“When I saw the first draft of [the encyclical] 9 months ago, I said, ‘My goodness, this is Rachel Carson speaking.’ I was hoping, just like her book changed America, I am hoping this encyclical will change America,” Ramanathan said, referring to the author of Silent Spring, a 1962 book about the risks of pesticide use that helped to make many Americans aware of environmental issues.
The encyclical does not just “put a Band-Aid” on the situation “by just saying ‘decarbonize,’” he added. “It went to the underlying causes and said we need to attack all of this, but without losing sight of the climate change problem.”
Ramanathan added that dealing with climate change requires science and technology, effective governance, and religious and faith leaders. He said he would like to see the pope and other religious figures invited to attend the Paris climate conference.
In a written statement, Achim Steiner, executive director of the United Nations Environment Programme, said the encyclical “is a clarion call that resonates not only with Catholics, but with all of the Earth’s peoples. Science and religion are aligned on this matter.”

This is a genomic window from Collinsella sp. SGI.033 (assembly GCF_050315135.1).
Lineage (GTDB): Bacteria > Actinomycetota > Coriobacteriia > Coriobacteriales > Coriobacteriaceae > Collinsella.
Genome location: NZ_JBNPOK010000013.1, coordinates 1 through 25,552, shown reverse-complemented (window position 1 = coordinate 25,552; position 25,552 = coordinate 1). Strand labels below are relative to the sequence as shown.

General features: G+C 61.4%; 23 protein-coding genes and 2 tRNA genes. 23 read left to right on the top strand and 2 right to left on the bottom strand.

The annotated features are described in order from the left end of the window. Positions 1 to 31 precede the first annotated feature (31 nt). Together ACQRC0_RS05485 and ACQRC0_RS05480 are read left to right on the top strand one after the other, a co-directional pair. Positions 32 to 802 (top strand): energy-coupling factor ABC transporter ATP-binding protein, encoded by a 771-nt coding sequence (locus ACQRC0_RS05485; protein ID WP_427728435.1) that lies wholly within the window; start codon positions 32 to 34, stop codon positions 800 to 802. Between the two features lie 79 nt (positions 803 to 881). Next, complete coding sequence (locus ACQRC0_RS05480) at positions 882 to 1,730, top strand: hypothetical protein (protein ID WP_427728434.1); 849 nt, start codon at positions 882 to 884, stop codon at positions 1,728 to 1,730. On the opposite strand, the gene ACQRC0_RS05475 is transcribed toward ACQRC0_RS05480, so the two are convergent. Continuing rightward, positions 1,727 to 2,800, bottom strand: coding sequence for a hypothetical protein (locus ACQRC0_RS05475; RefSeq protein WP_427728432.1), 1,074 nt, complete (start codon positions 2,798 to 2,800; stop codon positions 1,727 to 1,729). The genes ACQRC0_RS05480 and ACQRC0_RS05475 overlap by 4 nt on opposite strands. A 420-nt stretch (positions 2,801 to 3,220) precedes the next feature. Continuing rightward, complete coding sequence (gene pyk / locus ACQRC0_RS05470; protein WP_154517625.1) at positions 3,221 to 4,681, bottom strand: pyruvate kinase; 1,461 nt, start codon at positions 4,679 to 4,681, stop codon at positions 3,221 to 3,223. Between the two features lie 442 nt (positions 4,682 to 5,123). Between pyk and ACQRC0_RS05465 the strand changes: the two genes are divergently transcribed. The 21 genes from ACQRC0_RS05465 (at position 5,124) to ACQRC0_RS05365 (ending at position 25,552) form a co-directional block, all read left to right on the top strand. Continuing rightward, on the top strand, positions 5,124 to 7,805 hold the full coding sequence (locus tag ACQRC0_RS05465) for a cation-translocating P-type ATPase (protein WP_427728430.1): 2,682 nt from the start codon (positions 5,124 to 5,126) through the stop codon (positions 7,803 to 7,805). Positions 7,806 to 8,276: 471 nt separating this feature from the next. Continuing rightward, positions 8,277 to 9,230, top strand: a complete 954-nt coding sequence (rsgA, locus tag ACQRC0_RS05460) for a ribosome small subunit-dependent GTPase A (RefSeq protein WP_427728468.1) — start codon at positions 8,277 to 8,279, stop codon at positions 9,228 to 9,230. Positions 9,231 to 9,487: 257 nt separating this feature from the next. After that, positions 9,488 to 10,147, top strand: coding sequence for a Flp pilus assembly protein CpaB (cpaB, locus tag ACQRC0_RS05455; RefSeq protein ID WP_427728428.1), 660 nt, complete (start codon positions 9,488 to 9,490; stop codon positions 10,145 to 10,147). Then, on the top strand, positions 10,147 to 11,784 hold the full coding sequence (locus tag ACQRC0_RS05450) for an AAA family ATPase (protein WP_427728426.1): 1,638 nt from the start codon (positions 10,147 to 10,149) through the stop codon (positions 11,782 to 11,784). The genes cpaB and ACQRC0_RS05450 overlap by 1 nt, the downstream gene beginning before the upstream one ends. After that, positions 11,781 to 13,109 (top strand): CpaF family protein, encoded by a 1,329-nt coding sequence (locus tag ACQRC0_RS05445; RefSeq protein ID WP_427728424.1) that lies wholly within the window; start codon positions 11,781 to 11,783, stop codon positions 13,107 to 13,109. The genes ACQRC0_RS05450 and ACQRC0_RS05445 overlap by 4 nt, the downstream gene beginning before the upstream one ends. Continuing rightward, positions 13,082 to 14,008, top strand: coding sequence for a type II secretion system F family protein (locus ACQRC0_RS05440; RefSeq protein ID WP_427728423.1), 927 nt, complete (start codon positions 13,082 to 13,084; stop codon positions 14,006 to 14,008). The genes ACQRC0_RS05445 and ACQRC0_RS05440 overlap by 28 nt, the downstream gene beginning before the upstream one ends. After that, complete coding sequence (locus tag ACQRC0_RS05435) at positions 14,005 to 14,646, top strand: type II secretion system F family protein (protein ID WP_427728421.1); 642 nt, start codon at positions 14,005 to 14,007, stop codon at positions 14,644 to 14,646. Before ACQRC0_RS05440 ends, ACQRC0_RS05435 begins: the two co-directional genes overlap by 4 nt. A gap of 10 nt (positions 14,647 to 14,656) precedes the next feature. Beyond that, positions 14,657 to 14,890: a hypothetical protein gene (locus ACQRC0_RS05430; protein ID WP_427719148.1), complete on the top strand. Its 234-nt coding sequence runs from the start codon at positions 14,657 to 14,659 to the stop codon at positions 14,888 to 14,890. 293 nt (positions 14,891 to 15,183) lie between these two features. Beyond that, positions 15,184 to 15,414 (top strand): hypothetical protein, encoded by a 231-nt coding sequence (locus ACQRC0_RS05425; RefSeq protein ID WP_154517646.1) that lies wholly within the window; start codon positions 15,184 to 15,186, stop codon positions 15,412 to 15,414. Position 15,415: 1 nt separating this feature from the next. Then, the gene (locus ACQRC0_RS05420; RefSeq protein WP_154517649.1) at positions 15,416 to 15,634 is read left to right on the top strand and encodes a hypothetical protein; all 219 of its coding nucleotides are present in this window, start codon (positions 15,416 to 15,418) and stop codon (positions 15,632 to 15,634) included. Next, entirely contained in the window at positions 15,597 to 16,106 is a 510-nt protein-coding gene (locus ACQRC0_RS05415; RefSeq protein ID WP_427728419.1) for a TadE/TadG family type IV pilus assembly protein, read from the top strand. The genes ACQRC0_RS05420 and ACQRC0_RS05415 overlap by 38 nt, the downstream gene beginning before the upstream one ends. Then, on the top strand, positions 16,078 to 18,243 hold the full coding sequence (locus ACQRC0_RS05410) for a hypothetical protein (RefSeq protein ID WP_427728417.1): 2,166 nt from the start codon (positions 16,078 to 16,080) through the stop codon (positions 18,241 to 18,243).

However, not everyone lauded the pope’s message. “I disagree with the pope’s philosophy on global warming,” U.S. Sen. Jim Inhofe (R-Okla.), chairman of the U.S. Senate Environment and Public Works Committee, said in a statement. “I am concerned that his encyclical will be used by global warming alarmists to advocate for policies that will equate to the largest, most regressive tax increase in our nation’s history.” He continued, “It’s the poor that spend the largest portion of their expendable income to heat their homes, and they will be the ones to carry the heaviest burden of such onerous policies.”
—Randy Showstack, Staff Writer
Citation: Showstack, R. (2015), Pope calls for action on climate change, environmental degradation, Eos, 96, doi:10.1029/2015EO031817. Published on 19 June 2015.
Text © 2015. The authors. CC BY-NC 3.0